The Pythian Games
THRACE, Philippopolis. Caracalla.
|Triton XX, Lot: 446. Estimate $2000.
Sold for $2000. This amount does not include the buyer’s fee.
AD 198-217. Æ Medallion (40mm, 37.96 g, 6h). Struck AD 214. AVT K M AVP CEVH ANTΩNEINOC, laureate heroic-style bust left, seen from behind, wearing aegis / KOINON ΘPAKΩN AΛE-ZANΔΡIA EN ΦIΛI/(ΠΠ)OΠO, discobolus standing left, holding [three balls] and disc; ΠV-ΘIA across field. Varbanov 1433 (R8 – same dies as illustration); SNG Copenhagen 780 (same dies); BMC 36 var. or corr. (bust type). VF, green patina, a few cleaning marks. Artistic bust type. Rare and interesting athletic type.
Ex Triton XVI (7 January 2013), lot 687.
The interesting series of medallions celebrating the Pythian Games in Philippopolis inform us that the commune of Thracians had organized the games in honor of the emperor, no doubt in AD 214 during his journey through Thrace on his way to campaign against the Parthians. To further flatter the emperor (that is, if he himself was not responsible for this change), the games were now titled “Alexandrian” after Alexander the Great, with whom Caracalla was increasingly identifying himself. The historian Herodian (8.1.1-2) provides us with a glimpse of the emperor’s obsession with Alexander at precisely this time:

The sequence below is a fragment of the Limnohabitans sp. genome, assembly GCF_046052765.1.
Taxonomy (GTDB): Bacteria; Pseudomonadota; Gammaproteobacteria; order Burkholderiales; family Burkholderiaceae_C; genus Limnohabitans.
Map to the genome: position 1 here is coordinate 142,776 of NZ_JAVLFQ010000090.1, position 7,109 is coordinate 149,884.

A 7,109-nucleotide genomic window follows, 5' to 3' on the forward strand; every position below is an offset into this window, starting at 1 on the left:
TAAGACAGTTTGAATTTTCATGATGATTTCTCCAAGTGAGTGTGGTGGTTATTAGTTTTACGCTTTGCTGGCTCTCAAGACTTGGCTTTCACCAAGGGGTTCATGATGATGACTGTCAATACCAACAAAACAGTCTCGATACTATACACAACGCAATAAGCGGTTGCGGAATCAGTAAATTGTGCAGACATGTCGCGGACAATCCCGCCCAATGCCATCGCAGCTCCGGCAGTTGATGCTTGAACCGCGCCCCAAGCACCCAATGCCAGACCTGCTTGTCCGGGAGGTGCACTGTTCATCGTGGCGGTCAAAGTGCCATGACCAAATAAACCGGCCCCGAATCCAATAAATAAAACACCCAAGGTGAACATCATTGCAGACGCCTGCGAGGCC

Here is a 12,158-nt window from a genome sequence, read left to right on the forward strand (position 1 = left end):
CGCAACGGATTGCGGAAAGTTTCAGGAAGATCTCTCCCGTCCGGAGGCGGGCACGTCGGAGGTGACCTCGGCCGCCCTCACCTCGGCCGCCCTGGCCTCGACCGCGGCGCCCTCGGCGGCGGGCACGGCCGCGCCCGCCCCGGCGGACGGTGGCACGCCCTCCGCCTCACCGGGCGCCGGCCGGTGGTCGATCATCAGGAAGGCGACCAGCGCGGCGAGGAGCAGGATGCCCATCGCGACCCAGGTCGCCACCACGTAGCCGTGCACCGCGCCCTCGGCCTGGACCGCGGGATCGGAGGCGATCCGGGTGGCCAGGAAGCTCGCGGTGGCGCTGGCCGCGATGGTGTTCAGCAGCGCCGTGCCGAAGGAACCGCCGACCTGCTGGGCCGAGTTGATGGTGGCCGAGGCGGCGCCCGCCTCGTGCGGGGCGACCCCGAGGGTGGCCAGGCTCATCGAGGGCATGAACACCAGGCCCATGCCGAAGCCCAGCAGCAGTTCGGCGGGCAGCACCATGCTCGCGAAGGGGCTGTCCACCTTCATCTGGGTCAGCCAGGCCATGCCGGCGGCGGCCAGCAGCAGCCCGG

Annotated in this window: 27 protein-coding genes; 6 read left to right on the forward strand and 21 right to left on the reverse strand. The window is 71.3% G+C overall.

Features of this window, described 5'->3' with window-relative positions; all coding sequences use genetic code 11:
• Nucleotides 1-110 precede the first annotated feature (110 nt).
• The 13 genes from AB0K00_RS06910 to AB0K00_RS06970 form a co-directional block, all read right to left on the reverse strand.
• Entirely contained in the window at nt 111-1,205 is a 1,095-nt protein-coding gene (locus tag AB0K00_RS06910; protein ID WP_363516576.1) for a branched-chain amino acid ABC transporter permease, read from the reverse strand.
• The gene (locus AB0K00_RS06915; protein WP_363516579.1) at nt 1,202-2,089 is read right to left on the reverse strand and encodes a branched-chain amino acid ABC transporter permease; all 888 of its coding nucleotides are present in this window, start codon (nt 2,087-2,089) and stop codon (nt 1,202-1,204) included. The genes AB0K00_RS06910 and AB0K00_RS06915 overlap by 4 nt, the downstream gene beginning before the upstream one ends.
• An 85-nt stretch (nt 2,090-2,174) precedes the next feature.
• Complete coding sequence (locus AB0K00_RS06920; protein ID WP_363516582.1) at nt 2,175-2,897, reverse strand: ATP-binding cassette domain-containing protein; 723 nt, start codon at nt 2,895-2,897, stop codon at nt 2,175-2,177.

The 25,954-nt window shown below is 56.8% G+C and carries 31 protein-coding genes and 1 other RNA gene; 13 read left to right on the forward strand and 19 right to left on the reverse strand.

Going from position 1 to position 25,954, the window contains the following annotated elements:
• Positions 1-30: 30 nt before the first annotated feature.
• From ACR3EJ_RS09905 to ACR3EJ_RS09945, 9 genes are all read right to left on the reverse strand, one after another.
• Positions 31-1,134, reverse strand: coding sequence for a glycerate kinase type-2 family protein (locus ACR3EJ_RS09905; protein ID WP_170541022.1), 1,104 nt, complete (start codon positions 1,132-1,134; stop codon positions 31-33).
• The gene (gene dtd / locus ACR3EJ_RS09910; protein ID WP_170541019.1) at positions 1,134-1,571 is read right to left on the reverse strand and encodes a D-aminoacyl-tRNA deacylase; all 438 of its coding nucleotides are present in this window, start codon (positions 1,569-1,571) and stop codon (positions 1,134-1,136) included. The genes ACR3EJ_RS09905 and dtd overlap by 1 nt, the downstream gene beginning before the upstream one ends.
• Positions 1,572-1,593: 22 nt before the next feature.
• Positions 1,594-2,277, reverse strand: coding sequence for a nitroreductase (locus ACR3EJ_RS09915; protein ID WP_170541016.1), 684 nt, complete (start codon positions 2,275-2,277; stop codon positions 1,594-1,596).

Caracalla, after attending to matters in the garrison camps along the Danube river, went down into Thrace at the Macedonian border, and immediately he became Alexander the Great. To revive the memory of the Macedonian in every possible way, he ordered statues and paintings of his hero to be put on public display in all cities. He filled the Capitol, the rest of the temples, indeed, all Rome, with statues and paintings designed to suggest that he was a second Alexander.
At times we saw ridiculous portraits, statues with one body which had on each side of a single head the faces of Alexander and the emperor. Caracalla himself went about in Macedonian dress, affecting especially the broad sun hat and short boots. He enrolled picked youths in a unit which he labeled his Macedonian phalanx; its officers bore the names of Alexander's generals.